Wednesday, 4 August 2010

Trinity 9 Evensong: What legacy are we leaving?

A sermon by Kevin Bright

Genesis 50.4-End, 1 Corinthians14.1-19

When I was listening to the radio in the bathroom this morning there was a discussion about ‘colour blind adoption’ in an American state and whether this would be appropriate here in Great Britain. Those responsible for placing children in families felt that where possible children are best off with at least one parent who shares their race and culture.

However the luxury of choice to match children in this way often isn’t available and it is felt that the love, structure and routine of any family life which could be made available to children otherwise living in care homes hugely outweighed any difficulties which could arise around race and culture.

Those who grow up in care without any family, when becoming adults are thrown out into a world without the support, love and social functions the majority of us take for granted as part and parcel of life.

In our Genesis reading today we heard that Joseph grew to be 110 years old, whether this was possible or not in his day we will never know but the point seems to be that he saw several generations of his family grow and prosper, surely one of life’s greatest pleasures and no mean compensation for some of the more difficult aspects of growing older.

Most homes have photos of family members in them but for those blessed with children and grandchildren the pleasure and pride in seeing them make progress in life is usually well evidenced for all to see. The natural inclination is to want to support the following generations of family, often through childminding, doing jobs, helping with homework and last but not least giving financial support where needed and where possible.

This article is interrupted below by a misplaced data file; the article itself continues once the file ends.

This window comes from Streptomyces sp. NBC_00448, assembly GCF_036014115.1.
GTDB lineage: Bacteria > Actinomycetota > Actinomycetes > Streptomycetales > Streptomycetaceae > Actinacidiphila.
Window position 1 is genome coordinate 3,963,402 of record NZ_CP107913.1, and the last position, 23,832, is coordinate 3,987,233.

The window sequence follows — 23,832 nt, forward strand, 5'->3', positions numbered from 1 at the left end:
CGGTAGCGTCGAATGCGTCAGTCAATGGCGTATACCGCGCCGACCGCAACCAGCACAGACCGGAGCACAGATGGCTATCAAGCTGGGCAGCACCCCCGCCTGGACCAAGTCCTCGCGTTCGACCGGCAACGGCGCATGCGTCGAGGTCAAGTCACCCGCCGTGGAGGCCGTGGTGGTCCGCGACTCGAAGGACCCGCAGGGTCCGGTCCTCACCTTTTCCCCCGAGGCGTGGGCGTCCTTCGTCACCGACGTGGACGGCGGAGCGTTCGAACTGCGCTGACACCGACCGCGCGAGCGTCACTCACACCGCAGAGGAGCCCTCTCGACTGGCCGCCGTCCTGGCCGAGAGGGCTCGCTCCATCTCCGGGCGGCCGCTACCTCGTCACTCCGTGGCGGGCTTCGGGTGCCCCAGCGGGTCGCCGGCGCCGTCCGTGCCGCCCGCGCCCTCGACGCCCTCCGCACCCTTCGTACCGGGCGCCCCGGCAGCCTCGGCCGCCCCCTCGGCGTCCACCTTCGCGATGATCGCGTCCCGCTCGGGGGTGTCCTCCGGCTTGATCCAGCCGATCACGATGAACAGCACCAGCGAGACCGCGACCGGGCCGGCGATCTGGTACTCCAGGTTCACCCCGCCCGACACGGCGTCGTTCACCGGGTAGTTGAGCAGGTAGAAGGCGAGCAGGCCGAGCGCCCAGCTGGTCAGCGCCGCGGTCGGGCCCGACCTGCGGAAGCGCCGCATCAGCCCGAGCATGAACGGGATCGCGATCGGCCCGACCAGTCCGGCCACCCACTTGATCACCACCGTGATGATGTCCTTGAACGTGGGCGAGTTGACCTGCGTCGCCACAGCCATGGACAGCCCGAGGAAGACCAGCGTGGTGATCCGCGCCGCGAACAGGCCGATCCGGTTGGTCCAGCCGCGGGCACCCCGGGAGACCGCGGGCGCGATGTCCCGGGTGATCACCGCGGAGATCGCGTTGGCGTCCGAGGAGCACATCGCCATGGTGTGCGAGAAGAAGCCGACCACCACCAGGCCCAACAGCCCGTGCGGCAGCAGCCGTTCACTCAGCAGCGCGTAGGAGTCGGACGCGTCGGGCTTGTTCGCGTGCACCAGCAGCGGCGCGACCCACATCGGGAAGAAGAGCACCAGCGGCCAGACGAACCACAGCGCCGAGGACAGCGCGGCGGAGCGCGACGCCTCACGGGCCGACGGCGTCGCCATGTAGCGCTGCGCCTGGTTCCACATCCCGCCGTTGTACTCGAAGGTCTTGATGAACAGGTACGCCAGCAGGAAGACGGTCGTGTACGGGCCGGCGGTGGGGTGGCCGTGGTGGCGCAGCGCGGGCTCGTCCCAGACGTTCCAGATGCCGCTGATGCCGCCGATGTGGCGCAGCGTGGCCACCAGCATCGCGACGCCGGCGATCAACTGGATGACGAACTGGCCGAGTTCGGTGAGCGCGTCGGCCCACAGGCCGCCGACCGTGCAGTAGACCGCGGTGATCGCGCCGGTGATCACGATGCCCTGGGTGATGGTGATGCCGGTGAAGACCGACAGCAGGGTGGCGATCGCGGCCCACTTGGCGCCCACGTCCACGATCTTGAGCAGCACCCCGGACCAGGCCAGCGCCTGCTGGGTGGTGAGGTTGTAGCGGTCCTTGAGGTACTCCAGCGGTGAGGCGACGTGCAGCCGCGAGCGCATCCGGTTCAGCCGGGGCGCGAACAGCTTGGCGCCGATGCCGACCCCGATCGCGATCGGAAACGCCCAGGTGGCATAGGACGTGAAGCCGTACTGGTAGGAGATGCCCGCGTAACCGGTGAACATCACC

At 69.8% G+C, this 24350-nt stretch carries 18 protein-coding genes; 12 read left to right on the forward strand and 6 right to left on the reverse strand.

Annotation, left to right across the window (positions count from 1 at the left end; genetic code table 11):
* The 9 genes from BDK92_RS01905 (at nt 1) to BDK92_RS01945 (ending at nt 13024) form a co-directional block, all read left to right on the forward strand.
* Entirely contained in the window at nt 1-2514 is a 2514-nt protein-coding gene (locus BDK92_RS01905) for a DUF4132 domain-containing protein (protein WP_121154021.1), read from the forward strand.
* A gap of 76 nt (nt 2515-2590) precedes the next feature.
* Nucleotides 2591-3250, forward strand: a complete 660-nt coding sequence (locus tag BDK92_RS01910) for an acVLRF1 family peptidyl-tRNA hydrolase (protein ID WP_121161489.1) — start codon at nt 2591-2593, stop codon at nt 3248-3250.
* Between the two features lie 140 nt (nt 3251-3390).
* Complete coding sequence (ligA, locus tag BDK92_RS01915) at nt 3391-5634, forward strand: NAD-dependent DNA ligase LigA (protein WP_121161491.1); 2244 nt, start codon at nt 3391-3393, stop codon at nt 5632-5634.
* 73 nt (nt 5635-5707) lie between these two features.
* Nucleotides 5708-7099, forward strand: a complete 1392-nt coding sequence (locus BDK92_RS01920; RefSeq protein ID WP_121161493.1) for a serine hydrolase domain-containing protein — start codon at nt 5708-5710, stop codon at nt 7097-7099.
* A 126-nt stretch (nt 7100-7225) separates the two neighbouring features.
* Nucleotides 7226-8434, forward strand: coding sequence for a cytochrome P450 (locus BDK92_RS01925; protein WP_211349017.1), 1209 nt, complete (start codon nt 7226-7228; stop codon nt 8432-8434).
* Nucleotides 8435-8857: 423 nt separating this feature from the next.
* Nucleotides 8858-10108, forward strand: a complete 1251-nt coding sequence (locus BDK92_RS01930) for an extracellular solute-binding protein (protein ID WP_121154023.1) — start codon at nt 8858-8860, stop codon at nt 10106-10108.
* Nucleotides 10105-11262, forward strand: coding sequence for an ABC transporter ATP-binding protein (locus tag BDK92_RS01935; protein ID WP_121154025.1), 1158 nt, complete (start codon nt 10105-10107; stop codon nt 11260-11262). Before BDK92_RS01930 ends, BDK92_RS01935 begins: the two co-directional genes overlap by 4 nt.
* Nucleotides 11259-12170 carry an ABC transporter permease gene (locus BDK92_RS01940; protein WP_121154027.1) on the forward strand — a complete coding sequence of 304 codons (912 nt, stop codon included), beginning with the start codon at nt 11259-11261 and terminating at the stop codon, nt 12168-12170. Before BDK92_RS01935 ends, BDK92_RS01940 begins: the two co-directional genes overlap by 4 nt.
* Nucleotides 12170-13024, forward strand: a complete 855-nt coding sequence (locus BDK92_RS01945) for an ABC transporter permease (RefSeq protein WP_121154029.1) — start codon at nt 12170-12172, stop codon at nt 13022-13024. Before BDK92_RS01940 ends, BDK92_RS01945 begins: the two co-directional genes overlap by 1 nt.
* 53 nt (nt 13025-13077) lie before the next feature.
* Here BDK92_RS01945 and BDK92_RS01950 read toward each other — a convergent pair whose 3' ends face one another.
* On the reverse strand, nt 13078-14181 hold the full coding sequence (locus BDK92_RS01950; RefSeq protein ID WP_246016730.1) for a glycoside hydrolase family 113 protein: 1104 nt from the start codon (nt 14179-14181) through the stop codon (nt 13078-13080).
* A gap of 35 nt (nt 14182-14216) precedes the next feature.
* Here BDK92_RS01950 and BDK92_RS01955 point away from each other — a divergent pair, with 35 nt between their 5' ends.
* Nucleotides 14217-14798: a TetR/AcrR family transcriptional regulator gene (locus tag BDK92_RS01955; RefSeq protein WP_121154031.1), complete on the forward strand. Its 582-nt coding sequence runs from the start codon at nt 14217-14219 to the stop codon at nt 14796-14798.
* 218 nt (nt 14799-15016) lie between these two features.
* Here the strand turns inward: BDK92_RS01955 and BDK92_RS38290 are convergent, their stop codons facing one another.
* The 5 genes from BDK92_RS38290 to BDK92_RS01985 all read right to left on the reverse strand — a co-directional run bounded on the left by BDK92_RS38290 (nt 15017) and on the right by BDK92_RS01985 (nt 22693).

We like to think that succeeding generations will have a chance of a better life than ours and this will be particularly true for those who live in grinding poverty or who are unable to live their lives in peace due to crime and war.

Joseph resonates with this through two sets of circumstances we hear of.

Firstly, following the death of his father Jacob there was great potential for conflict in his family. The same brothers who sold him to be a servant in Egypt had felt safe whilst their father was alive but now feared that Joseph may take revenge. However, Jacob hoping for peace in his family when he could no longer be there to oversee wished the brothers to seek Joseph’s forgiveness.